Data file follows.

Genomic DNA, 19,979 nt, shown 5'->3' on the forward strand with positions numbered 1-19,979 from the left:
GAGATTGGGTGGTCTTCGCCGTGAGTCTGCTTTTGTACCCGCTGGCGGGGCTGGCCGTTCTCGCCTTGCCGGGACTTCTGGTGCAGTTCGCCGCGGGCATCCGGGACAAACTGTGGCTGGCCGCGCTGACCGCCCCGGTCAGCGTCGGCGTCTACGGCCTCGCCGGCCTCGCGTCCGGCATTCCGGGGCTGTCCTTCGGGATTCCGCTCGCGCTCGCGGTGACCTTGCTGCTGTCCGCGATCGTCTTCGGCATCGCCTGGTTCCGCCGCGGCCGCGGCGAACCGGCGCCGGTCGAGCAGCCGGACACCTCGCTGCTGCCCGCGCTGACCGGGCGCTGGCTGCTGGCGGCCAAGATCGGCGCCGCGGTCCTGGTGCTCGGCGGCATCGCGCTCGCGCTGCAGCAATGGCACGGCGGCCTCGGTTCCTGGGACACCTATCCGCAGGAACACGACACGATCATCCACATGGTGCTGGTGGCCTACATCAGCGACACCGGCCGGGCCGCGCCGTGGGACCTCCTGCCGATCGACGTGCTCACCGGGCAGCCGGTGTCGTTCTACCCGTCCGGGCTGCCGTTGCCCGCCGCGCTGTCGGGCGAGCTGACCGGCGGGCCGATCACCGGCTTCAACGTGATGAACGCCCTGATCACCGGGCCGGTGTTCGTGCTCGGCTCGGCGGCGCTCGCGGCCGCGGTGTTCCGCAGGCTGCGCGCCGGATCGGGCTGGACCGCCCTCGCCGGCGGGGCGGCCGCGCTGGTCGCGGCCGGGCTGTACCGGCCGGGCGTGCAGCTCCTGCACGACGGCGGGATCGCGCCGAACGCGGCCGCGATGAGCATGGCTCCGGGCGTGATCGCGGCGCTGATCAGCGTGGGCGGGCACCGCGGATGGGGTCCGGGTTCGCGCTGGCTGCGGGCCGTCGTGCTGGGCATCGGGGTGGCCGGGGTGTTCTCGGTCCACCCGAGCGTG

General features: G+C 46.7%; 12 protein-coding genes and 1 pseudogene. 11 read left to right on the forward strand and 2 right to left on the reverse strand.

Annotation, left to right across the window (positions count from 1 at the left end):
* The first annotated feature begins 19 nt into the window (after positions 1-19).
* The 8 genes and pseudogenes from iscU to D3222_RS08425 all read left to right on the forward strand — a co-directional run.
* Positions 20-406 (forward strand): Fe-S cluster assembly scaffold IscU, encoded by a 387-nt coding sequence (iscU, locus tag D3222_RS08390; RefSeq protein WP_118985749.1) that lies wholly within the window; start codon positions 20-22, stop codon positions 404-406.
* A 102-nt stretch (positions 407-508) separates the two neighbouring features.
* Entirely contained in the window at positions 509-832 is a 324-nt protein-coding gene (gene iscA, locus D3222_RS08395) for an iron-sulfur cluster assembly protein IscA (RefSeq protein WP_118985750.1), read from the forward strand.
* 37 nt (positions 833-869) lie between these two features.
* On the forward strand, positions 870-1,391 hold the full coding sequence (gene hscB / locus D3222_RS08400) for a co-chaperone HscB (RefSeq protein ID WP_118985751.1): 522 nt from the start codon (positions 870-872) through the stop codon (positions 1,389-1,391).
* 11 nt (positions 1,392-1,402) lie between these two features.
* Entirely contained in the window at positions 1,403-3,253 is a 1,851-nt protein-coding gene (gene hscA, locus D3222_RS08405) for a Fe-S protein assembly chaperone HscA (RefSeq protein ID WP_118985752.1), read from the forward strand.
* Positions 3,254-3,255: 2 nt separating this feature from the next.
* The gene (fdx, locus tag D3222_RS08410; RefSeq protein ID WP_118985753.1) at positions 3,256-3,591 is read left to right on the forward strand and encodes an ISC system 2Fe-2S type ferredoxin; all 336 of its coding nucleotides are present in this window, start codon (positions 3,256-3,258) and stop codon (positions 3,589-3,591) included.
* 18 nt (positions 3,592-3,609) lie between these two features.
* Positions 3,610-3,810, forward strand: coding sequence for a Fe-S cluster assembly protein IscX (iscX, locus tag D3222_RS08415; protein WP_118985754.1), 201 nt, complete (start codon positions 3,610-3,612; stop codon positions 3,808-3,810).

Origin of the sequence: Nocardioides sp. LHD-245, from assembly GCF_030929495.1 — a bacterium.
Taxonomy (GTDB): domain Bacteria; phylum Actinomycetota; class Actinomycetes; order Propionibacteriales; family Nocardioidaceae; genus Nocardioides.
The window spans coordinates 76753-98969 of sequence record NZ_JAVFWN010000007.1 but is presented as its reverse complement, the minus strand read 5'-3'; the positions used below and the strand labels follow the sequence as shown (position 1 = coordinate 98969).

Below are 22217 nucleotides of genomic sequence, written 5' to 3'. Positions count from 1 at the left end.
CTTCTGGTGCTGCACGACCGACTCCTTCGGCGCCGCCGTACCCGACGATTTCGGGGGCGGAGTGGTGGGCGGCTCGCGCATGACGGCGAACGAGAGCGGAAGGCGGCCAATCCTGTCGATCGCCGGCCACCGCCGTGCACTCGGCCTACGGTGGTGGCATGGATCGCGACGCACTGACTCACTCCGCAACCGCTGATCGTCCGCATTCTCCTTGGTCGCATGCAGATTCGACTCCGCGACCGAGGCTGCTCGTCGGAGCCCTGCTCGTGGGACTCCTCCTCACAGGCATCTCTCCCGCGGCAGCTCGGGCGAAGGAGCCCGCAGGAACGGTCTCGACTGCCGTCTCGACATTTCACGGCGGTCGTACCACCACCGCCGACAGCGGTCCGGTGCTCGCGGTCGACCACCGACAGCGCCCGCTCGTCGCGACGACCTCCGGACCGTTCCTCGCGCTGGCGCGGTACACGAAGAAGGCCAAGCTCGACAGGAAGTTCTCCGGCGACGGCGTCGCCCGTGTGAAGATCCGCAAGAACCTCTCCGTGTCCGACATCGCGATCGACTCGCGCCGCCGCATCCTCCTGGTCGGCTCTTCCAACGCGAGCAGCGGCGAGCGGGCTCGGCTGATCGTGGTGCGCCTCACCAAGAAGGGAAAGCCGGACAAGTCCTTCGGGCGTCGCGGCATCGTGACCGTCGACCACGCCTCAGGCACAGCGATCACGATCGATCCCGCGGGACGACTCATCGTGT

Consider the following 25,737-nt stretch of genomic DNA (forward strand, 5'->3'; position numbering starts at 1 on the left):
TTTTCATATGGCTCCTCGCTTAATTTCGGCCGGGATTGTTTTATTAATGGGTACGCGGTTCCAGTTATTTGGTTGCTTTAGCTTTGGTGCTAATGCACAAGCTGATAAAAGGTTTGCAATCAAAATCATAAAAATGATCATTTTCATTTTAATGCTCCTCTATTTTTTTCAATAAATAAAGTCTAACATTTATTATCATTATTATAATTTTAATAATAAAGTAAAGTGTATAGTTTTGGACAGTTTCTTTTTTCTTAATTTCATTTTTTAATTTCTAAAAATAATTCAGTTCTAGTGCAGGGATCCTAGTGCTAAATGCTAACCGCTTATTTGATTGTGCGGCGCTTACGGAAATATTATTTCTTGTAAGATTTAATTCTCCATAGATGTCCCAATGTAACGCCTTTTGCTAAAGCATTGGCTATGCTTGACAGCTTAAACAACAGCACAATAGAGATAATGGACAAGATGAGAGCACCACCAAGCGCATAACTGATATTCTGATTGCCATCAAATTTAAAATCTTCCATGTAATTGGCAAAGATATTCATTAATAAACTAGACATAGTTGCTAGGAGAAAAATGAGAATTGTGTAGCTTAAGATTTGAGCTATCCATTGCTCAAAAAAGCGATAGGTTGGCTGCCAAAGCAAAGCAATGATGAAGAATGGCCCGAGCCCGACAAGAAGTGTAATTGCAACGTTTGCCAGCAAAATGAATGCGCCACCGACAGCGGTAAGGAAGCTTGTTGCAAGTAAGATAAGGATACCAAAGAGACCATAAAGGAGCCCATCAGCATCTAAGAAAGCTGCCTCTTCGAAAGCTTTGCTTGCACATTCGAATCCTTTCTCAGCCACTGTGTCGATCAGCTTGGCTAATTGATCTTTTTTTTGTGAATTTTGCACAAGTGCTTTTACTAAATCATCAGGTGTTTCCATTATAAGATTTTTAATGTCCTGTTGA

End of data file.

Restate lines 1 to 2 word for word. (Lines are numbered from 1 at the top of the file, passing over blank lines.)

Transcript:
Genomic DNA, 19,979 nt, shown 5'->3' on the forward strand with positions numbered 1-19,979 from the left:
GAGATTGGGTGGTCTTCGCCGTGAGTCTGCTTTTGTACCCGCTGGCGGGGCTGGCCGTTCTCGCCTTGCCGGGACTTCTGGTGCAGTTCGCCGCGGGCATCCGGGACAAACTGTGGCTGGCCGCGCTGACCGCCCCGGTCAGCGTCGGCGTCTACGGCCTCGCCGGCCTCGCGTCCGGCATTCCGGGGCTGTCCTTCGGGATTCCGCTCGCGCTCGCGGTGACCTTGCTGCTGTCCGCGATCGTCTTCGGCATCGCCTGGTTCCGCCGCGGCCGCGGCGAACCGGCGCCGGTCGAGCAGCCGGACACCTCGCTGCTGCCCGCGCTGACCGGGCGCTGGCTGCTGGCGGCCAAGATCGGCGCCGCGGTCCTGGTGCTCGGCGGCATCGCGCTCGCGCTGCAGCAATGGCACGGCGGCCTCGGTTCCTGGGACACCTATCCGCAGGAACACGACACGATCATCCACATGGTGCTGGTGGCCTACATCAGCGACACCGGCCGGGCCGCGCCGTGGGACCTCCTGCCGATCGACGTGCTCACCGGGCAGCCGGTGTCGTTCTACCCGTCCGGGCTGCCGTTGCCCGCCGCGCTGTCGGGCGAGCTGACCGGCGGGCCGATCACCGGCTTCAACGTGATGAACGCCCTGATCACCGGGCCGGTGTTCGTGCTCGGCTCGGCGGCGCTCGCGGCCGCGGTGTTCCGCAGGCTGCGCGCCGGATCGGGCTGGACCGCCCTCGCCGGCGGGGCGGCCGCGCTGGTCGCGGCCGGGCTGTACCGGCCGGGCGTGCAGCTCCTGCACGACGGCGGGATCGCGCCGAACGCGGCCGCGATGAGCATGGCTCCGGGCGTGATCGCGGCGCTGATCAGCGTGGGCGGGCACCGCGGATGGGGTCCGGGTTCGCGCTGGCTGCGGGCCGTCGTGCTGGGCATCGGGGTGGCCGGGGTGTTCTCGGTCCACCCGAGCGTG